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Mountain Barriers 

Reading Assignment
Gillespie, Netoff and Tiller, eWeather & Climate, as applicable (also note the search function on the CD).
 
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01. Somewhat related to Elevation is the climatic control Mountain Barriers. You will remember that "weather" does not extend very far above the Earth's surface. The Boundary Layer, where most of our weather is found, only extends upward from the surface some 4000 to 5000 feet.
 
For this reason, one can easily see that a range of mountains, with a local relief of only 3000 or 4000 feet, will have a huge effect on the weather. Such mountains can block or channel various air masses or, in the event that air masses do in fact cross the mountains, it is very likely that the weather such an air mass would create would be very different in terms of its temperature and humidity characteristics.
 
Whether a mountain barrier results in favorable or unfavorable weather/climate conditions will in large measure depend upon three factors: (1) where are you and what is it that you need (more moisture, less moisture, warmer/colder temperatures and the like); (2) where are the mountains; and (3) in which prevailing wind belt are you located? For instance, if you are in Nevada (and in the belt of the Prevailing Westerlies) and need rain, you are only likely to receive the most minimal amounts because the mountains are to your west between you and the Pacific Ocean (the source of moisture). On the other hand, the presence of mountains is not always bad. The east-west trending Alps of Europe provide protection to the Mediterranean region by blocking most of the cold air masses of northern Europe from entering the region.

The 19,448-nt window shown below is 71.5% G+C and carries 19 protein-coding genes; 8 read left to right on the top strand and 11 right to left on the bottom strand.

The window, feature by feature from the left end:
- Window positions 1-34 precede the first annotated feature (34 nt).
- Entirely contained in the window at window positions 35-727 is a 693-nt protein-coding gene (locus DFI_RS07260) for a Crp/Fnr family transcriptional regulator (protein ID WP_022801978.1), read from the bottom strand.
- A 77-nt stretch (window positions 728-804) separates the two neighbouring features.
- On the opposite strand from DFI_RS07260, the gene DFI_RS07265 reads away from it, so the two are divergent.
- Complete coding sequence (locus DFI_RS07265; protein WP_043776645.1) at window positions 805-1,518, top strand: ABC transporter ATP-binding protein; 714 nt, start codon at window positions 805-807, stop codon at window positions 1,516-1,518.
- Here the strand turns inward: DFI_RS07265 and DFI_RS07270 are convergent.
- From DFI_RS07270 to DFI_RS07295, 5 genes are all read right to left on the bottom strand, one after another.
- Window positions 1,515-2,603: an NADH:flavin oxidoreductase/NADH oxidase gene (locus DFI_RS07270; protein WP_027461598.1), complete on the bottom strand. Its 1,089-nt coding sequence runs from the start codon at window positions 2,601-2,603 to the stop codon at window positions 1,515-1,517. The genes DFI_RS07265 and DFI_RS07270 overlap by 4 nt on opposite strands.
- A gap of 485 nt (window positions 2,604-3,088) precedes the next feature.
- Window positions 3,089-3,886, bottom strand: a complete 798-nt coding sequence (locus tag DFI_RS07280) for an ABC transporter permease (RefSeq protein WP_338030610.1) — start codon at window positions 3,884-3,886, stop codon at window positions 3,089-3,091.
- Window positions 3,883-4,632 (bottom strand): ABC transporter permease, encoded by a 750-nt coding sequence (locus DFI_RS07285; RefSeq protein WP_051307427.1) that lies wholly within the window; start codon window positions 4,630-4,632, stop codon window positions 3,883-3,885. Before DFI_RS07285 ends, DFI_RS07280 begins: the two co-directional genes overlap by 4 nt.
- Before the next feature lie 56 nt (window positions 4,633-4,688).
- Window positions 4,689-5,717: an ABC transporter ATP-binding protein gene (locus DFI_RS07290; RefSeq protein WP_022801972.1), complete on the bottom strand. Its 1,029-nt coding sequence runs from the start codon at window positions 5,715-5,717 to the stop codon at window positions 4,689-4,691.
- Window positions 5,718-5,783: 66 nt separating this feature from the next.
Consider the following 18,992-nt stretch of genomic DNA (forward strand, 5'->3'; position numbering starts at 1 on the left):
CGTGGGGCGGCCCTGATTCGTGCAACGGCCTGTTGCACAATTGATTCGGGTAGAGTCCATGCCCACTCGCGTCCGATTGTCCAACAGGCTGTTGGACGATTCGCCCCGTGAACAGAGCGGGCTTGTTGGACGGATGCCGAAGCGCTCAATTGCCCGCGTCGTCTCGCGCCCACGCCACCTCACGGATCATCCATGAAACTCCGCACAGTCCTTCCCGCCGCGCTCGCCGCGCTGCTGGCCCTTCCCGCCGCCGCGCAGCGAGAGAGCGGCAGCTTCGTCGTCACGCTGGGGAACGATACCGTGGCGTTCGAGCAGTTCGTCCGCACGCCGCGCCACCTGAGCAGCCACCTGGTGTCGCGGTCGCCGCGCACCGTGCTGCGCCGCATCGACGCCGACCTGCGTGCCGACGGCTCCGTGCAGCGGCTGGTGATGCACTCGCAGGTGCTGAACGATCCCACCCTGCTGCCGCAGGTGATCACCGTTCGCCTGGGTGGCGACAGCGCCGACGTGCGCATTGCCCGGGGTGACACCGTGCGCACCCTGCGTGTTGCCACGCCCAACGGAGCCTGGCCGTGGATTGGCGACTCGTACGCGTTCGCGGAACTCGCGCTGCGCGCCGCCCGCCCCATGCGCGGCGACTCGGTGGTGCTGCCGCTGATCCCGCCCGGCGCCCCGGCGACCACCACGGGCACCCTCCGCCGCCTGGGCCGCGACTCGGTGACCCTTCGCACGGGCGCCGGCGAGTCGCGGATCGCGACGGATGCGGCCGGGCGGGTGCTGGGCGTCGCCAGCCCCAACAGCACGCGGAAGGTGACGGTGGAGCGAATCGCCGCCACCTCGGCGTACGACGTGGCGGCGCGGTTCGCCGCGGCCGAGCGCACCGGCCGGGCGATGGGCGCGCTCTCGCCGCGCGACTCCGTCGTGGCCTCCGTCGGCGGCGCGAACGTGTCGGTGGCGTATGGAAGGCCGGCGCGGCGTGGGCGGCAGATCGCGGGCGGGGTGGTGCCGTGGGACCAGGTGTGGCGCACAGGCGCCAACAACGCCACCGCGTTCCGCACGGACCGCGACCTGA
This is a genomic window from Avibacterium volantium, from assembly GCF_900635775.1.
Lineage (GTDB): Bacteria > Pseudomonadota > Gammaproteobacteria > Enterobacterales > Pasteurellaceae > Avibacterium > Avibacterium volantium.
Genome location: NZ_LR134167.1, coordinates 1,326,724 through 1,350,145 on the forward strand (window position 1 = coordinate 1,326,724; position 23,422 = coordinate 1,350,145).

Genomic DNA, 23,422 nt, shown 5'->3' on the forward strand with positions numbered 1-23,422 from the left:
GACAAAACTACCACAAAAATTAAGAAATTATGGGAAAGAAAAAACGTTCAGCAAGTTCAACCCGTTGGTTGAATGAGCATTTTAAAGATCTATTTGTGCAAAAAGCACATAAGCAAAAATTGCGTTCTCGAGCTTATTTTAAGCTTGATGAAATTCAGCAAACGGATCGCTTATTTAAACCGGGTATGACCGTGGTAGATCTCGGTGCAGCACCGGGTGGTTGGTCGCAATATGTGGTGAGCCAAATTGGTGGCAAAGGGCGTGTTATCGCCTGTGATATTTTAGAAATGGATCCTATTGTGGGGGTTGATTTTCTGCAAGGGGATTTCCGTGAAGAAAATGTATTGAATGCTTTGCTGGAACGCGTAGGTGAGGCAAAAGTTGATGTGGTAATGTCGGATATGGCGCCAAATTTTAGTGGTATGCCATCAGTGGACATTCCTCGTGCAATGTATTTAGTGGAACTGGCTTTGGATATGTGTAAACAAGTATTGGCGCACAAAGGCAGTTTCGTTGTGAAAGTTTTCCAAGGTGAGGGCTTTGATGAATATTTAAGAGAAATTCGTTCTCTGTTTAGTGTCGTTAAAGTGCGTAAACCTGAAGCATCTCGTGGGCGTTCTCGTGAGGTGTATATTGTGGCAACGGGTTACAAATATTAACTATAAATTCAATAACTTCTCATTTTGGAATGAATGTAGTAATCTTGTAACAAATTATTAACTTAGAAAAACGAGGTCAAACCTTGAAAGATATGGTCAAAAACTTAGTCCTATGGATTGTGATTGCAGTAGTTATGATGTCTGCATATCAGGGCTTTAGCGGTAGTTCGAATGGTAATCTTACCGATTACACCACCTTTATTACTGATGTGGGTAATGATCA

Again, where are you and what is it you need (or don't need), where are the mountains and what prevailing wind belt are you in?

 
 

02. In addition to their barrier nature, mountains are associated with some unique winds. We earlier discussed the land-sea breezes so common along most coasts. Mountains also have a similar wind. During the day as the Sun heats the mountain surface; low pressure tends to develop and air from the relatively higher pressures of the valley floors is often drawn upslope to create a valley wind (again, winds are generally named for the direction from which they come).
 
 

03. Mountain and Valley Breezes. If you have spent much time in mountains, you have probably seen these winds at work. While surrounding mountain peaks may be clearly visible from the valley in the early morning hours, frequently clouds begin to form on the lower slopes by mid-morning and one will often encounter heavy cloud cover, rain or even snow in the higher elevations by early afternoon. Valley breezes are most common in the summer season when solar radiation is most intense. Again, what we have here is air ascending into the atmosphere and cooling.